Life is like music; it must be composed by ear, feeling, and instinct, not by rule.

Thursday, February 6, 2014


It's interesting as I reflect back on the last 8 years since I started running regularly.  I've averaged about 50 miles per week during this time, however, as with many runners, I've had highs, lows, ups and downs.  I remember vividly the first week I started running in 1995 when, as luck would have it, I ran into an elite runner and had a conversation that shaped my running life.  That runner was so smooth and fluid, I mean, just a beautiful runner.  I told him I wanted to run like him and he said it was possible (of course, I didn't say as fast as him) but I had to commit for 10 years.  I looked at him with confusion and said why 10 years . . . why so long.  He said it would take 10 years to become an efficient and seasoned runner and furthermore, I had to commit to the 3 phases in the 10 year cycle.

I asked him to continue and he explained the 3 phases:

- Phase 1 (Years 1-3), he called it the "Adaption and Hell Phase."  Now, 3 years is a long time in hell.  He said it was hell because I would suffer every injury known to a runner during this 3 year period . . . achilles tendonitis, plantar  tendonitis, plantar fasciitis, runners knee, top of the foot pain, sciatic pain, back pain, calf pulls, strains, tears, and the list goes on and on.  The point was it would take 3 years for every tendon and muscle to adapt to running regularly.  The question was whether I was committed to push through this 3 years of hell.  He said 95% of runners will not commit to continuing through this painful time but if I did, the reward down the road would be great . . . little did I know how right he was.
- Phase 2 (Years 4-7), he called it the "Discovery Phase" because it was during this phase that a runner discover his/her body, researches everything in the world about running and starts to place running as one of the more important things in their lives.  This is when you join every online group, runner's club, etc., and you and running start to become one.  This is also when you try everything from barefoot running (at least for me) and you focus on every single aspect of running whether it's landing lightly, high turnover, short stride, claw back, Pose, Chi, and then there's shoes, oh my god, there's shoes.   Flexible or rigid, support or no support, heel deviation or zero drop, light or heavy, road vs. trail vs. mountain surfaces (and don't let me get started on diet).  The point here is you discover and mold yourself into a runner.  You set PR's, finish your first marathon . . . for me, the most memorable was at the age of 43, I ran my first sub 18:00 5k (17:42) . . . that was last year.  Of course, the best part for me was after Year 4, I didn't suffer another significant injury . . . nothing that stopped me from running every day . . . no pain that impacted my running (that's always the #1 goal) and that runner told me if I made it through Phase 1, that day would come.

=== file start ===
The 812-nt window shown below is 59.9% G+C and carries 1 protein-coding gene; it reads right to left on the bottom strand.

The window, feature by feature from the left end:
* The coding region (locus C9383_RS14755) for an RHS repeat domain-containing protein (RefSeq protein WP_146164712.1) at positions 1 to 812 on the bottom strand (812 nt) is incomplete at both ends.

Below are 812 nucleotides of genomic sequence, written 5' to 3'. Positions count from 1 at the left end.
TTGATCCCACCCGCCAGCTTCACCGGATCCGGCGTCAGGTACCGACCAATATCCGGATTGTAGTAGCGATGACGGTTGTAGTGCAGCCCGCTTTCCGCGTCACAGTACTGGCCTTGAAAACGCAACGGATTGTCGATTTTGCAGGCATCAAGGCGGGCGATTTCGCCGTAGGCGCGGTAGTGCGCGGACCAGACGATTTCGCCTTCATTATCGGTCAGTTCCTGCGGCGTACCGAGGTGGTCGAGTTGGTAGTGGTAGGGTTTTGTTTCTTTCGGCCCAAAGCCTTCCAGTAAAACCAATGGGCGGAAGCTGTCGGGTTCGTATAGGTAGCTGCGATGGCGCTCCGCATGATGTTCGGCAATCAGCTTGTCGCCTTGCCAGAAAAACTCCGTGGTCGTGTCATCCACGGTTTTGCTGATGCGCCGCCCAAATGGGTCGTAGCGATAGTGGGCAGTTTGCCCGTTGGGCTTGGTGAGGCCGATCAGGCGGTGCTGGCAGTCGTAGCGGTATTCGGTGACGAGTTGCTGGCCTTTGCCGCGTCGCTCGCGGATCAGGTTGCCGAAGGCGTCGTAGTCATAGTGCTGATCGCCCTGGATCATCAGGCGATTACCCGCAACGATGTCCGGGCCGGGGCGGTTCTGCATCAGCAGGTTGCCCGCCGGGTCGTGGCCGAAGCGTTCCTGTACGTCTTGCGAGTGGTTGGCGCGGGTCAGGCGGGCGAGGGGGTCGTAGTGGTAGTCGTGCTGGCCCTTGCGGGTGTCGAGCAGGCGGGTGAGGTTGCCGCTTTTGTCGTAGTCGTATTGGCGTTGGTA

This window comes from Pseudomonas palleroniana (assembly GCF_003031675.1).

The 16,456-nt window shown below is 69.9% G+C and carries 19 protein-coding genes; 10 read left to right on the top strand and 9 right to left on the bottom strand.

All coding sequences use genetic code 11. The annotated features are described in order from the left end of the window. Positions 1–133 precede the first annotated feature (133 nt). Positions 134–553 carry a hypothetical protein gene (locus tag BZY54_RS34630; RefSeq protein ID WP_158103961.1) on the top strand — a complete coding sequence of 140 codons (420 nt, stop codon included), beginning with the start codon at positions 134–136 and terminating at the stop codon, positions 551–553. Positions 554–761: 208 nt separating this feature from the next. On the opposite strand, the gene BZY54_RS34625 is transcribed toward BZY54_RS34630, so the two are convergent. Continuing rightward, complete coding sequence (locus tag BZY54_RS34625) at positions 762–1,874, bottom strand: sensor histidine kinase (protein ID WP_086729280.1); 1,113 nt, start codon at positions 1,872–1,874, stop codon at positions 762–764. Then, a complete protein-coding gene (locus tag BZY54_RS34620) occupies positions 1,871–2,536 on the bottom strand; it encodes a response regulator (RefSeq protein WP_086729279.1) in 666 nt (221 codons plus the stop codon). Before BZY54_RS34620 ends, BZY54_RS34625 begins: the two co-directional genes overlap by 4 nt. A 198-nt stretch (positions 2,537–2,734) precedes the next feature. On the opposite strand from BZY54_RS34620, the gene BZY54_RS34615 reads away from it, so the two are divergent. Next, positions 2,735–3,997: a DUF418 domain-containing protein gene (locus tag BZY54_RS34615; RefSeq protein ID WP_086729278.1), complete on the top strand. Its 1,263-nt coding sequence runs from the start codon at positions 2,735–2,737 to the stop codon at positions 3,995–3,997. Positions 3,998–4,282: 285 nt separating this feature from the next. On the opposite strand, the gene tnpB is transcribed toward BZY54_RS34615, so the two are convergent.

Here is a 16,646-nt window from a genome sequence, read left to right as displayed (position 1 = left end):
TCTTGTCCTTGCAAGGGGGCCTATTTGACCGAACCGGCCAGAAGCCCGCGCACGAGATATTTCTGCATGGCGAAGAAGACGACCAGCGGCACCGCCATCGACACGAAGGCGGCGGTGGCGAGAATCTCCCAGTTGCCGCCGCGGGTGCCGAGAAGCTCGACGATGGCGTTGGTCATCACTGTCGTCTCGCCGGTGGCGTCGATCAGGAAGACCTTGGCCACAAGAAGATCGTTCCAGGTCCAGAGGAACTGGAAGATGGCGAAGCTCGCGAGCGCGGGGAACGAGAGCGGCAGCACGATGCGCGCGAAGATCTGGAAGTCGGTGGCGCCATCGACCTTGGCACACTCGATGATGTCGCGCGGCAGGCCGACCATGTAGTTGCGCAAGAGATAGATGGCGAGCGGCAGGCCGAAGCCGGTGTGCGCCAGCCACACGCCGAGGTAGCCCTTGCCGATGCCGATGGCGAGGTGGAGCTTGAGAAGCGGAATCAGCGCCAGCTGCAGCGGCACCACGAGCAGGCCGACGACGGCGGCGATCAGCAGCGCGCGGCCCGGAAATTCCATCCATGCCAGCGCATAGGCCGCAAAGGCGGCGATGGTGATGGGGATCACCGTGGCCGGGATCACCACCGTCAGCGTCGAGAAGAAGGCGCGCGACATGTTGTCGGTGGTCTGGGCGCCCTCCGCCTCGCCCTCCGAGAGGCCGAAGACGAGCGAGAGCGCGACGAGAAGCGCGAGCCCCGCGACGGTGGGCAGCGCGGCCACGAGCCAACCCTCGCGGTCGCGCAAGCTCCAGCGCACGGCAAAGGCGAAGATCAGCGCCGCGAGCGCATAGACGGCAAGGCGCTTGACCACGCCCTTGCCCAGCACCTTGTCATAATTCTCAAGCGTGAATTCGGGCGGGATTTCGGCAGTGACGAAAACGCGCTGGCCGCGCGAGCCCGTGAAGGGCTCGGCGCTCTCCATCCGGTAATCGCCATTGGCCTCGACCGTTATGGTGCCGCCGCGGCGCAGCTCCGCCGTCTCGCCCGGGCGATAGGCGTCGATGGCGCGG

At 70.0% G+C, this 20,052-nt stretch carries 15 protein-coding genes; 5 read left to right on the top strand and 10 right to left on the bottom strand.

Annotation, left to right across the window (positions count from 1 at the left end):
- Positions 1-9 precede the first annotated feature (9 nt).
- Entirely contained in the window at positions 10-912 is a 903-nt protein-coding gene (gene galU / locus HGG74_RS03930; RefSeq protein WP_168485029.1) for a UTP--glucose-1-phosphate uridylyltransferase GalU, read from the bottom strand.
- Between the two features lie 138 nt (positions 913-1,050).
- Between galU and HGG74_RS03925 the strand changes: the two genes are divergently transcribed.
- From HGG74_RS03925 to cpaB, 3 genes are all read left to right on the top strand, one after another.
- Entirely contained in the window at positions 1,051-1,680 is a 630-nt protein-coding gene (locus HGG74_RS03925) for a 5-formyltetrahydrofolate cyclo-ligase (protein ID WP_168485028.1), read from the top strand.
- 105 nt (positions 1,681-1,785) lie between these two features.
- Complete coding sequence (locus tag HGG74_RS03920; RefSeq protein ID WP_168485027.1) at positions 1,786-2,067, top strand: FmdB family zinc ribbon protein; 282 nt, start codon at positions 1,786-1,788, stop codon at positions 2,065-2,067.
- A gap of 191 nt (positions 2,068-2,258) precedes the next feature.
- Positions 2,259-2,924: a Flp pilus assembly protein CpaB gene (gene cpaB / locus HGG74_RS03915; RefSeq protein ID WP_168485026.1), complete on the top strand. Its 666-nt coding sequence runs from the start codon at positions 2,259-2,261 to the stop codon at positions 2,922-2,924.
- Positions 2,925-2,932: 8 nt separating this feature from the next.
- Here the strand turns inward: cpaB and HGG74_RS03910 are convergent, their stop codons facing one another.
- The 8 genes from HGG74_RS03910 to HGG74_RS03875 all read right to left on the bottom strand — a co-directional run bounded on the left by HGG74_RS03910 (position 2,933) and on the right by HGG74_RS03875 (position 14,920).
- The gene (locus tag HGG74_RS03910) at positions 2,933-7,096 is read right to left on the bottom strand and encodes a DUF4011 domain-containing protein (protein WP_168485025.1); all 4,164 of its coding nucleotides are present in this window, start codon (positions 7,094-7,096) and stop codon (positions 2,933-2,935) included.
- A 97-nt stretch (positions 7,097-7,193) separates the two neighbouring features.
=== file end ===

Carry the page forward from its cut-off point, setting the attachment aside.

- Phase 3 (Years 8-10), he called it the "Refinement Phase."  My friends this is where I'm at.  He said this is when you are ready to understand the subtleties of running and you make slight tweaks that make all the difference in the world.   I'm in the midst of this right now and after all these years of a short quick stride, my turnover has decreased slightly and my stride length has increased, all while landing correctly.  I know understand what the paw back is and it makes all the difference in the world especially with respect to performance, speed and efficiency.  I understand the placement of my arms, hips, etc.  I've learned to run by feel and control my paces without the aid of a Garmin watch.  After all these years, I'm finally starting to get it.  I've learned to not counsel other runners as they must go on this journey alone (of course, I answer questions if asked).

So why did I share this?  Well, just to say, anyone can do it but the question is "Are you willing to go through hell to get to heaven."  Ultimately, it's about commitment . . . remember motivation is EASY, habit is HARD . . . all champions have HABIT.


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